George Gordon Byron (1788 - 1824 / London / England)
To sit on rocks, to muse o'er flood and fell,
To slowly trace the forest's shady scene,
Where things that own not man's dominion dwell,
And mortal foot hath ne'er or rarely been;
To climb the trackless mountain all unseen,
With the wild flock that never needs a fold;
Alone o'er steeps and foaming falls to lean;
This is not solitude, 'tis but to hold
Converse with Nature's charms, and view her stores unrolled.
But midst the crowd, the hurry, the shock of men,
To hear, to see, to feel and to possess,
And roam alone, the world's tired denizen,
With none who bless us, none whom we can bless;
Minions of splendour shrinking from distress!
None that, with kindred consciousness endued,
If we were not, would seem to smile the less
Of all the flattered, followed, sought and sued;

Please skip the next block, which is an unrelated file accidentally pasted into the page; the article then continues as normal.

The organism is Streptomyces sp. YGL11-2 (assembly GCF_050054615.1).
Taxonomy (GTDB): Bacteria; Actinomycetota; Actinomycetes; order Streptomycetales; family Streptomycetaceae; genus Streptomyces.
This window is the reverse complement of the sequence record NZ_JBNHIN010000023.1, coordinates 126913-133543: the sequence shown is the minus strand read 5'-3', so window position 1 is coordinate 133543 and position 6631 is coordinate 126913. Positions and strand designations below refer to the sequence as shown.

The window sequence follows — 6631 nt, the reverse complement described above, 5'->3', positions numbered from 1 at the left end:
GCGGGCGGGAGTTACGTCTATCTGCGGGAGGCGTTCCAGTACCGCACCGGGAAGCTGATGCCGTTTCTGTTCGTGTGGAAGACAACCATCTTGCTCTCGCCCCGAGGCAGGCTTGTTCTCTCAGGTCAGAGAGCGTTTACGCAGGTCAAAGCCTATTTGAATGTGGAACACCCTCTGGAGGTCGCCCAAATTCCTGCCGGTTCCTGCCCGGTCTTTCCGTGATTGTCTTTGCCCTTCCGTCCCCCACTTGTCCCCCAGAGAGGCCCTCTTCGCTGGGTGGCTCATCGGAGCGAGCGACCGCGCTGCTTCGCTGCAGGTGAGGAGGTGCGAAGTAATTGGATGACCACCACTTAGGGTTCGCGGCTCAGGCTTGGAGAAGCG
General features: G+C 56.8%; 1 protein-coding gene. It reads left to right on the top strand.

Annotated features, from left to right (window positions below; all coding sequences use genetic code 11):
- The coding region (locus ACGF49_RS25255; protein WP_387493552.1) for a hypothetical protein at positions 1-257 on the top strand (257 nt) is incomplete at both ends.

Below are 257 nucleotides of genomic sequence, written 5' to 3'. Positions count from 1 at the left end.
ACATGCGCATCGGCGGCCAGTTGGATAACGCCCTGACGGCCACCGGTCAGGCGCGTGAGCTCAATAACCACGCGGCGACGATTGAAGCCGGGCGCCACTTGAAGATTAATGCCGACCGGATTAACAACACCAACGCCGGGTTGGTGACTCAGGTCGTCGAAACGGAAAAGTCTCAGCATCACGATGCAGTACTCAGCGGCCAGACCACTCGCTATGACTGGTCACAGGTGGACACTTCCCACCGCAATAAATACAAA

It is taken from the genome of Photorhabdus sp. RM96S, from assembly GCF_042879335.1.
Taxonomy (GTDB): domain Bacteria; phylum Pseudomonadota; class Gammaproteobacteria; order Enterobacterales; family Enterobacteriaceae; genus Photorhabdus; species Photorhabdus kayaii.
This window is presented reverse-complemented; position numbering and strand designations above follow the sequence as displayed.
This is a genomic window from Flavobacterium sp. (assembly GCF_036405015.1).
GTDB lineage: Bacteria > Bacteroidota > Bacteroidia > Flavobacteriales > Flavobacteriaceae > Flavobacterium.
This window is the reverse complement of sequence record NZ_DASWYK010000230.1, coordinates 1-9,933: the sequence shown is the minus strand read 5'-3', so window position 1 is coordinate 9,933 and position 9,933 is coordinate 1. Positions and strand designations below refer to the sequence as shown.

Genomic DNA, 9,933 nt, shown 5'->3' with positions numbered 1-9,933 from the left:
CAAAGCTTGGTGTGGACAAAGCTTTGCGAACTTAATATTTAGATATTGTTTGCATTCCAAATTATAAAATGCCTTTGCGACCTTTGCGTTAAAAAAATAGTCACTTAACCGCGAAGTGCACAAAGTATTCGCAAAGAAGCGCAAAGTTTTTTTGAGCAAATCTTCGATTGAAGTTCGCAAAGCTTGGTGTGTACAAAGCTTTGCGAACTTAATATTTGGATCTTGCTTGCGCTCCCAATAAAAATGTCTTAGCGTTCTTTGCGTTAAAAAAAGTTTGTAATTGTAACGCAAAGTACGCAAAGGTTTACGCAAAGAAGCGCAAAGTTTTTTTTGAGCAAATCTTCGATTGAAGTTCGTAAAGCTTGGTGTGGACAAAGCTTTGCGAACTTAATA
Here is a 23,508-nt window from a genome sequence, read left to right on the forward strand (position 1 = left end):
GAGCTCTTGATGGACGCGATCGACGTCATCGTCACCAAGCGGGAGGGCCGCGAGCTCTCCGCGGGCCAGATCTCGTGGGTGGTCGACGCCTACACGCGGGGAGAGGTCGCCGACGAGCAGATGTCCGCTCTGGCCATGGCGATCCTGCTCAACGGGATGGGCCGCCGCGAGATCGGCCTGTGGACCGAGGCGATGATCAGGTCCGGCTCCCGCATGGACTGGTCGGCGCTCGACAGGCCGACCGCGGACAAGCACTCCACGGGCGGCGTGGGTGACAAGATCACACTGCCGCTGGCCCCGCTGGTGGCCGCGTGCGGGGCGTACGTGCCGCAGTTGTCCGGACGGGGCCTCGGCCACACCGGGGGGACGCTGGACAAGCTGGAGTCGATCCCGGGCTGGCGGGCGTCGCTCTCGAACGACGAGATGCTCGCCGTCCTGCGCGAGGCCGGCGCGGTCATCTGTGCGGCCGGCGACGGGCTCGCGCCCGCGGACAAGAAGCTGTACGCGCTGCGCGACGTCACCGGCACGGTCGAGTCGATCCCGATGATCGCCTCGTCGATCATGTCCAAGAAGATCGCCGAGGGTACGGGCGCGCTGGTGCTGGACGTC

This is to be alone; this, this is solitude!
Poet Other Poems
- A Spirit Passed Before Me
- Adieu, Adieu! My Native Land
- 'All Is Vanity,' Saith the Preacher
- And Thou Art Dead, As Young and Fair
- And Wilt Thou Weep When I Am Low?
- Bride of Abydos, The
- By the Rivers of Babylon We Sat Down and...
- Churchill's Grave
- Destruction of Sennacherib, The
- Epistle To Augusta
- Farewell To The Muse
Read this poem in other languages
This poem has not been translated into any other language yet.